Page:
I’m blessed with people who reach out to me.
My wife helps in many ways like researching the medications I’m on. She also drives 400 miles one way every month to spend two days visitation with me. Three of my adult children have been in to visit me. Two of them are in the medical profession and help me with medication questions as well. My sister has come a bit farther to visit twice and does the work for this blog. My mother has also been in to visit and writes me weekly. I also have family that send letters, email, and books and put money on my commissary account.
Beyond family, I have friends who send in letters and email. One couple sends in unique yard sale book finds. These same friends even banded together to get me two magazine subscriptions. I also have a psychologist outside who is working with me by letter and charges me nothing.
As I said, I am blessed. They all reach out to me while I reside in this physical prison. They do so regardless of the situation they themselves live within. And they also have one thing in common: They live Proverbs 3:27-28
“Do not withhold good from those who deserve it, when it is in your power to act. Do not say to your neighbor, “come back later; I’ll give it tomorrow” – when you now have it with you.” (NIV)
I do my best to have a continuing presence in their lives as well by reciprocating with letters, email, and the occasional phone call. I send what advice and wisdom I can to my children. I share in what decision I can where my wife’s responsibilities allow.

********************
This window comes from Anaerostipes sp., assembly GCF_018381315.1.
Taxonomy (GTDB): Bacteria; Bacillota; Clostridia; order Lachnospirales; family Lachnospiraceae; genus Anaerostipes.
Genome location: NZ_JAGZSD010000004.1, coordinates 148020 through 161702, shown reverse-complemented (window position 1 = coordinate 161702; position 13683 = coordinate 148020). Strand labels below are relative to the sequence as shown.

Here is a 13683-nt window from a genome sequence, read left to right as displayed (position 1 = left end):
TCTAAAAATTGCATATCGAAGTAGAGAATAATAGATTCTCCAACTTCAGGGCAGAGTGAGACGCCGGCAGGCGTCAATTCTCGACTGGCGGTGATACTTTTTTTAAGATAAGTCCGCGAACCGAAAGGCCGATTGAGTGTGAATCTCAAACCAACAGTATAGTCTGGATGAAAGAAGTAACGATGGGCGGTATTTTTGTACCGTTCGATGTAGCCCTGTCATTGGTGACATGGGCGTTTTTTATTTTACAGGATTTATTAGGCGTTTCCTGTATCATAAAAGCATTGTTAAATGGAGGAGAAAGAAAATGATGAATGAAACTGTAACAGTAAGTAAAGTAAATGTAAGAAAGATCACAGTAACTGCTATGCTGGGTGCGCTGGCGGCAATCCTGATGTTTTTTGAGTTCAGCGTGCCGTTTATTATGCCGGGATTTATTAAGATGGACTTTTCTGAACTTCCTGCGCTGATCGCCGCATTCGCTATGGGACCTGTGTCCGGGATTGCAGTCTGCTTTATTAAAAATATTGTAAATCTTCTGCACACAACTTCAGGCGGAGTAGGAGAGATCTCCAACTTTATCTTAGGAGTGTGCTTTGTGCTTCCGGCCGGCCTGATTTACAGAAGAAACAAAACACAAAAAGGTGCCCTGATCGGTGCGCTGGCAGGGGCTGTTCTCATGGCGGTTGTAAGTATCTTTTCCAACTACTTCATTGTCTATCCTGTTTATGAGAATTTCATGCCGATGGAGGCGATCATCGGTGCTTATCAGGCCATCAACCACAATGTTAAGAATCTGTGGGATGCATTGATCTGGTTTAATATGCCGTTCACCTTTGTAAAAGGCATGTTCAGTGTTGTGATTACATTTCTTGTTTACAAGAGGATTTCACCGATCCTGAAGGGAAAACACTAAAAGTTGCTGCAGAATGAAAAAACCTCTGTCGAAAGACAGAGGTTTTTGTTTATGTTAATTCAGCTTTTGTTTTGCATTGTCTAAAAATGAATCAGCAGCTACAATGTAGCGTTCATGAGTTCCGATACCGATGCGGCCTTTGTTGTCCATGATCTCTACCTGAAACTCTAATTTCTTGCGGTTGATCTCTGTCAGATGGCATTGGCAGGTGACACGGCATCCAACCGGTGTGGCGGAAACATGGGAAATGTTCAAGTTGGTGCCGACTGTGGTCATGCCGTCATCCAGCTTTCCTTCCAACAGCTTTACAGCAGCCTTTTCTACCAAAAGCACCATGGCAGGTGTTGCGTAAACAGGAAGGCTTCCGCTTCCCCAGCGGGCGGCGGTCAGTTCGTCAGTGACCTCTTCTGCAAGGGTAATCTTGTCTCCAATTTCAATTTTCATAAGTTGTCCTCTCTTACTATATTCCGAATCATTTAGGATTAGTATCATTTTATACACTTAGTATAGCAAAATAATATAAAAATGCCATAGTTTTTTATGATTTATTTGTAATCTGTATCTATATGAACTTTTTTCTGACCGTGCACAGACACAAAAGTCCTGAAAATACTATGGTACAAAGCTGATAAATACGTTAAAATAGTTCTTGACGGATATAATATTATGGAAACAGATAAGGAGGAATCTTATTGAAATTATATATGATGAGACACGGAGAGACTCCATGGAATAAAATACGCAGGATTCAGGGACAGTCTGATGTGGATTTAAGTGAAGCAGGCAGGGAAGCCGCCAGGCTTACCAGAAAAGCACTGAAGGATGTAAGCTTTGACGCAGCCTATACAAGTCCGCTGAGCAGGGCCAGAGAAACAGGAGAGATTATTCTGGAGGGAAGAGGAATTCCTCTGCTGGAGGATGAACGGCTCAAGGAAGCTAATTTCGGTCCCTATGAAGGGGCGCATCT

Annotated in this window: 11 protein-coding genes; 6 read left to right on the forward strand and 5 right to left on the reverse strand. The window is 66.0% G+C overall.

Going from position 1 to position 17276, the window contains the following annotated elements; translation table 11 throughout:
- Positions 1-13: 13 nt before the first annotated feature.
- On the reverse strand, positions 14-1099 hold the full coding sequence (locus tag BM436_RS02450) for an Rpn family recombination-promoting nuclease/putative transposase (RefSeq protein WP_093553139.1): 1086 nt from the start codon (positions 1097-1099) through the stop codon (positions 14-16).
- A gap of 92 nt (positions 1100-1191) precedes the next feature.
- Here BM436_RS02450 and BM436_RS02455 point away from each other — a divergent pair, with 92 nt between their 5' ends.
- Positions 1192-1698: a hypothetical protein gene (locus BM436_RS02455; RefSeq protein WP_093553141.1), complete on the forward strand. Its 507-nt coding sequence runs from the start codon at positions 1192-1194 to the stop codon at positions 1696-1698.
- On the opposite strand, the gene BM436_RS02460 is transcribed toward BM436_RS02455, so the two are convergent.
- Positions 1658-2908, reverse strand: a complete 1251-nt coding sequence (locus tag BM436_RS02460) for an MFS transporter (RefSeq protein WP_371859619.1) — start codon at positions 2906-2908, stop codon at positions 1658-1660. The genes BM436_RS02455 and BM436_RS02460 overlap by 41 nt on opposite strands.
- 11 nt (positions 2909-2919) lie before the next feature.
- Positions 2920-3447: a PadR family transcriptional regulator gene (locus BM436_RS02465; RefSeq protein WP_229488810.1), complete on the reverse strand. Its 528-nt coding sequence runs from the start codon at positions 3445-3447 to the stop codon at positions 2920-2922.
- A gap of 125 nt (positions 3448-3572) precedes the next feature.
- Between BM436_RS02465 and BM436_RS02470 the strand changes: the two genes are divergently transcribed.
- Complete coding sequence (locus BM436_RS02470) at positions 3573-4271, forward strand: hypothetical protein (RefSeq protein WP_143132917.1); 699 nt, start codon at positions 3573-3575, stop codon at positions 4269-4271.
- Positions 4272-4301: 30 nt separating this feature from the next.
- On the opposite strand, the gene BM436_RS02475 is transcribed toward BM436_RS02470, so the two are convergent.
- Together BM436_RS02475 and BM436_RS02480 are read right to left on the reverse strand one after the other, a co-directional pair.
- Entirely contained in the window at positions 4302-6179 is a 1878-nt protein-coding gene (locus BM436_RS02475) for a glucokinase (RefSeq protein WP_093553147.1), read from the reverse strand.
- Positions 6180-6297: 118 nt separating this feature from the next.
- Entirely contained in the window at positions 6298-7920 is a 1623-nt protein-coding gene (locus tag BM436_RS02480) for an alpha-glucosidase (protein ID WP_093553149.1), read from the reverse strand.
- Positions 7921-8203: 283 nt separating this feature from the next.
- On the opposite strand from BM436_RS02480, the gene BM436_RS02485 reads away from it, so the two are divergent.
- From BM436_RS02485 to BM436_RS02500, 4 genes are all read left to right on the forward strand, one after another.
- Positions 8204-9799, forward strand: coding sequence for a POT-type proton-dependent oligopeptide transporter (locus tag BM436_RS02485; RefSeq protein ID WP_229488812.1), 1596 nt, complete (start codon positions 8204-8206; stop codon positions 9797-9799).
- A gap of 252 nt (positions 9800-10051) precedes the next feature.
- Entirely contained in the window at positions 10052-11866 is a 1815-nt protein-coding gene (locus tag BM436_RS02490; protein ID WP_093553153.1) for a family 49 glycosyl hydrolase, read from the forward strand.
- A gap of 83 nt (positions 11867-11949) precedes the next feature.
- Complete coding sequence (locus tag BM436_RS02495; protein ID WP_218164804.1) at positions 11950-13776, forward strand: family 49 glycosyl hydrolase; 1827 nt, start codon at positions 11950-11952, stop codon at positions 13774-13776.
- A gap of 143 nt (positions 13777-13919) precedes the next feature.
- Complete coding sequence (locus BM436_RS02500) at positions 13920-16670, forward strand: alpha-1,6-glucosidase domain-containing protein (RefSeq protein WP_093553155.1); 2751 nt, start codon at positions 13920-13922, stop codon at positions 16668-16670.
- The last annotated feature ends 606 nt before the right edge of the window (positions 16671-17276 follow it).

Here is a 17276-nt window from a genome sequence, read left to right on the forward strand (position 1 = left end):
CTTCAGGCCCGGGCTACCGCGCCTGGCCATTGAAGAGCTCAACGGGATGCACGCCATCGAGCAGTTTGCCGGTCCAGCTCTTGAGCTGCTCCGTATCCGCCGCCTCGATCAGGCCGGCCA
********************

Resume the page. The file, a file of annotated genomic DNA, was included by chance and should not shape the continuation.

Yet I wanted to do more. I wanted to be a true liver of Proverbs 3:27-28. But how to reach out in prison – in exile? And to whom?
I have to admit I had fears around reaching out: would I be rejected or taken advantage of? Yet I kept thinking of those who were actively reaching out to me. If they were brave enough to do it why shouldn’t I be?
I began to look around for ways to become more than a friend to a few fellow inmates.
I found out that there are classes that are inmate lead on a wide variety of topics; everything from the stock market to paranormal activities. I thought, “I can teach a class,” and then asked myself, “What will I teach?” My education and background are in engineering so I’m good in math and science but putting together a course in my field didn’t feel ‘right’. So I turned to the friends I’ve made here for ideas and two suggested I teach public speaking. My initial reaction was to brush off the idea but the longer I thought about it the more I liked the idea. So with help from my sister in the form of a college level public speaking textbook I put together a class and am now teaching it. And it’s going well.
Several other inmates suggested I tutor those pursuing their GED in math. I liked the idea so I passed my name around to people enrolled in the GED program. Within days I had two people to tutor. And it’s going well.
Then I thought about the poor that Jesus asked us to help. I looked around and saw how many indigent inmates there are and I knew I couldn’t help them all but I also knew I could help a few. So each month I take the $17 I make at my ‘job’ here and buy hygiene products from commissary for two or three indigent inmates. Seeing their appreciation in receiving soap, shampoo, and deodorant is so satisfying that it makes me wish I could do more.
Not surprisingly, I find that living Proverbs 3:27-28 is rewarding and reaffirming that I have something to give back. It also helps me to see that I can atone for the sins that sent me here into exile. It’s given me a new Joy In The Tribulation.
You too can find a Joy In The Tribulation regardless of your situation
All you have to do is reach out.